Posing in the Oguma Photo Studio in Meiji Mura 

Santa Fe

After a couple years of discussion of where and when to open store #2, we landed on Sante Fe, New Mexico through a long string of coincidences. Site selection was extremely important to us again, and we said no to a number of cheap-but-workable options while we searched out just the right spot. The exact space we hoped for opened up downtown (a former gas station turned art gallery), just a few steps off the plaza and we dove in.

The Pandemic Years

Immediately after we opened in Santa Fe, the pandemic spiraled out of control, forcing us to go online only and lock our doors for the 15 months. We, just like everyone else in retail, panicked and assumed this was the end of the road.

However, years of smart decisions (not pouring money in online ads; careful and intentional growth) meant we had some options on the table. We kept a steady hand on the wheel and focused on finding ways to retain all of our staff at full pay including a run of fundraiser tees (the Quarantine Tour tees).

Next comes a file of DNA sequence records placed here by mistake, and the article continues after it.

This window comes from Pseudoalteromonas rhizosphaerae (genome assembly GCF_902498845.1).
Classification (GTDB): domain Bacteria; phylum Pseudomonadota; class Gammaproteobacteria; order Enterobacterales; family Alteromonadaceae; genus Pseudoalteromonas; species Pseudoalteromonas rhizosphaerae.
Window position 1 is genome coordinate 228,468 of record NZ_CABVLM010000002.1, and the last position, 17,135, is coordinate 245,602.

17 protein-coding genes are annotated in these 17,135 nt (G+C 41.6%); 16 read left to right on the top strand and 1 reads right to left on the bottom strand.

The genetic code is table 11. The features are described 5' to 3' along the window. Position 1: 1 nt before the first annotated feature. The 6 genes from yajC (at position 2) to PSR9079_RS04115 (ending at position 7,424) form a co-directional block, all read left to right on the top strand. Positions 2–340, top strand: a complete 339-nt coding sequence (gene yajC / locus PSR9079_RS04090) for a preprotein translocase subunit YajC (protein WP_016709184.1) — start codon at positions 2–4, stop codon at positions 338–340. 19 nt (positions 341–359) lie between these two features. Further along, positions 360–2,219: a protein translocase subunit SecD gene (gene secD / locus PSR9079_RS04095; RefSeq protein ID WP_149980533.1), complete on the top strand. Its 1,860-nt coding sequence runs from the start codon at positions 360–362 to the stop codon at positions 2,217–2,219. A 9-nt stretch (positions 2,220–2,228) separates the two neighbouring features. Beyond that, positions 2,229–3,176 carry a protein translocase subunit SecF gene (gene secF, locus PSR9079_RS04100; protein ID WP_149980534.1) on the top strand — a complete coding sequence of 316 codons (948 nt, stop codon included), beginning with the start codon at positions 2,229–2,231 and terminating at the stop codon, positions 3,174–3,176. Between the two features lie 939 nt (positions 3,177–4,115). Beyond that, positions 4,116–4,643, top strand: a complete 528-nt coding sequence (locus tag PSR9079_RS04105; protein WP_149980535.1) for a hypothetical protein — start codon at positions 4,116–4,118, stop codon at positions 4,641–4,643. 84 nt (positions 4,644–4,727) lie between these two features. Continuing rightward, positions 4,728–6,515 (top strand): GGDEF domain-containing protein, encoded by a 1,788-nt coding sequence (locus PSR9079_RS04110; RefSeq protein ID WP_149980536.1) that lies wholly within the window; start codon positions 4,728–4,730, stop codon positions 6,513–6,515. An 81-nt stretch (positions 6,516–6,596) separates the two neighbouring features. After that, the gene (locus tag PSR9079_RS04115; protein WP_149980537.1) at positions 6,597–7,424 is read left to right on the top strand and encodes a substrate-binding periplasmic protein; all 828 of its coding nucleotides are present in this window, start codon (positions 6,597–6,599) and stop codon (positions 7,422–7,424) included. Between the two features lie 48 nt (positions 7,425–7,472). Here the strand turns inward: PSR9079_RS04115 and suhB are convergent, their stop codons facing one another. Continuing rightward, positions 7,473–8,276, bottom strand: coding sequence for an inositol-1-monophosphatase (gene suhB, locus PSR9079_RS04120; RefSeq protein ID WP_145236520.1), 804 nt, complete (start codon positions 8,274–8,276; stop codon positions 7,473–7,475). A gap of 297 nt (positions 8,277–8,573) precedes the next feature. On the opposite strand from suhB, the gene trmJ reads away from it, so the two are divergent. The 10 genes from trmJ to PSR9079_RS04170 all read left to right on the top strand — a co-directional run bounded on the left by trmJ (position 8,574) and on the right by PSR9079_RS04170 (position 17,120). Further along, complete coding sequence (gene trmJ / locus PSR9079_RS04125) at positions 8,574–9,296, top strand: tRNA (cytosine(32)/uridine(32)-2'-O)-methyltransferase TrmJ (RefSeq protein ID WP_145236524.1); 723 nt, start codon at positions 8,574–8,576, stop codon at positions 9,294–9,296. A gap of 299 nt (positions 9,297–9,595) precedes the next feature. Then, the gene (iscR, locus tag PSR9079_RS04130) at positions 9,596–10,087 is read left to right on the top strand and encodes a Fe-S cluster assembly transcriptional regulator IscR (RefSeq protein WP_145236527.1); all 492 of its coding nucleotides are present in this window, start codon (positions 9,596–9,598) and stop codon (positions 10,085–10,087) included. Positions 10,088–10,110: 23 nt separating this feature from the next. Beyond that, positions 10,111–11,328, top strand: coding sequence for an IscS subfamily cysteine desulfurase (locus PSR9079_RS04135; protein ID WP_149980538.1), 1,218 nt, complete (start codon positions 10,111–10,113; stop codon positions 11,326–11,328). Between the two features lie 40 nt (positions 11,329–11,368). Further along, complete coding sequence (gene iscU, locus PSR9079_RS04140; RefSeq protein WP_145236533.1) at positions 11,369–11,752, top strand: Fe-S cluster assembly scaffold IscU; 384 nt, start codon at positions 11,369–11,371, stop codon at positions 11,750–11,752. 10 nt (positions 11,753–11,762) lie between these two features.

We kept on operating as best we could, taking shifts for shipping and receiving, photography, and all the other things one can’t do from home. We managed to get every piece that came in the door photographed, measured, and posted online throughout the entire year.

By the end of 2020 our staff had earned more than 2019, thanks to their steady hard work to provide an online experience that was every bit as good as in-store; and to the dedication of our friends and customers who helped keep us going.

We also starting our giving campaign in June, committing 2% of our revenue to charitable causes. You can read more about our charitable work here.

The Future

We have evolved significantly as a business and as humans over the years we've been around. The rag trade is not an easy game, but we remain committed to our vision of warm and welcoming environment to shop the best brands on this planet.

There's a lot of growth ahead of us between our store brand products, the whiskey brand we are incubating, and new brands we can't wait to show you.

The core of our identity is premium service in a real place, and after over a year of being online only, we look forward to years more of being able to meet you all in person.